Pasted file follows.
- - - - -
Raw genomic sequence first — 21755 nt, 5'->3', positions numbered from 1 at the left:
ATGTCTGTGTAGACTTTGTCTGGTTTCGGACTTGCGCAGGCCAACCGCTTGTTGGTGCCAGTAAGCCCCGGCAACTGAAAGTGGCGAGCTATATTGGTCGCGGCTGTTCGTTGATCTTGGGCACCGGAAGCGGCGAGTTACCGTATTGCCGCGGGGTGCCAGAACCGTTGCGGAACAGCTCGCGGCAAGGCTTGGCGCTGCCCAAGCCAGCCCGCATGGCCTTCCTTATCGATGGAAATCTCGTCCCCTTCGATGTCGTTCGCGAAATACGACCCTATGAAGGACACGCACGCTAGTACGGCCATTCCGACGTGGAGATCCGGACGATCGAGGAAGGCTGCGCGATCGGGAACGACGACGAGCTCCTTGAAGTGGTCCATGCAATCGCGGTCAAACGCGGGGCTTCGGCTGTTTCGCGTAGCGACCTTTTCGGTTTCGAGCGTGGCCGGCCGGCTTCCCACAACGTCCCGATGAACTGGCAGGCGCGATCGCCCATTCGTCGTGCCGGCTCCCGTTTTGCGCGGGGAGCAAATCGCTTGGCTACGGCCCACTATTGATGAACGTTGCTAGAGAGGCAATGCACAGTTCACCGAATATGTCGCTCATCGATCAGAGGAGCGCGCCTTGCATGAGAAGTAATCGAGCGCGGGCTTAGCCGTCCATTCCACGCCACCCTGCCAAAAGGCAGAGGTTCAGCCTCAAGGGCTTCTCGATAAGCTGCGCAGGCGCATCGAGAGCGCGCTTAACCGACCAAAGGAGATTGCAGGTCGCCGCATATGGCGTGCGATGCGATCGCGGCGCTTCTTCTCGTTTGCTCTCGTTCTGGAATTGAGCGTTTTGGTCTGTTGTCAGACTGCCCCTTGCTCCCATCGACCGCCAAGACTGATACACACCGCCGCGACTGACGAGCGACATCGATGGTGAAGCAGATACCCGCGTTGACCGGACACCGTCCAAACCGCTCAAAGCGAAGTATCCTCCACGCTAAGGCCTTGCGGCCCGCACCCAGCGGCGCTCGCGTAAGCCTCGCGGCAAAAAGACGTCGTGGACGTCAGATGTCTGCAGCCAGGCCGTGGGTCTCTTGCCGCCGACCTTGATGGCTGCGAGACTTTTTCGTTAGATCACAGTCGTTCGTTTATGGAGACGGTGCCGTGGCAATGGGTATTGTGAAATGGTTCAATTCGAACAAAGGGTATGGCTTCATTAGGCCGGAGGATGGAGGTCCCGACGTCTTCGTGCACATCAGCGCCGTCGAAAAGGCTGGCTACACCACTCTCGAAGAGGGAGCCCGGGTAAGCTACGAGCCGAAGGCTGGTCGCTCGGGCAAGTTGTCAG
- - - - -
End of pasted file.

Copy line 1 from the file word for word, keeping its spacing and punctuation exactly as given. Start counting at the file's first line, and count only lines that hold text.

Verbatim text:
Raw genomic sequence first — 21755 nt, 5'->3', positions numbered from 1 at the left: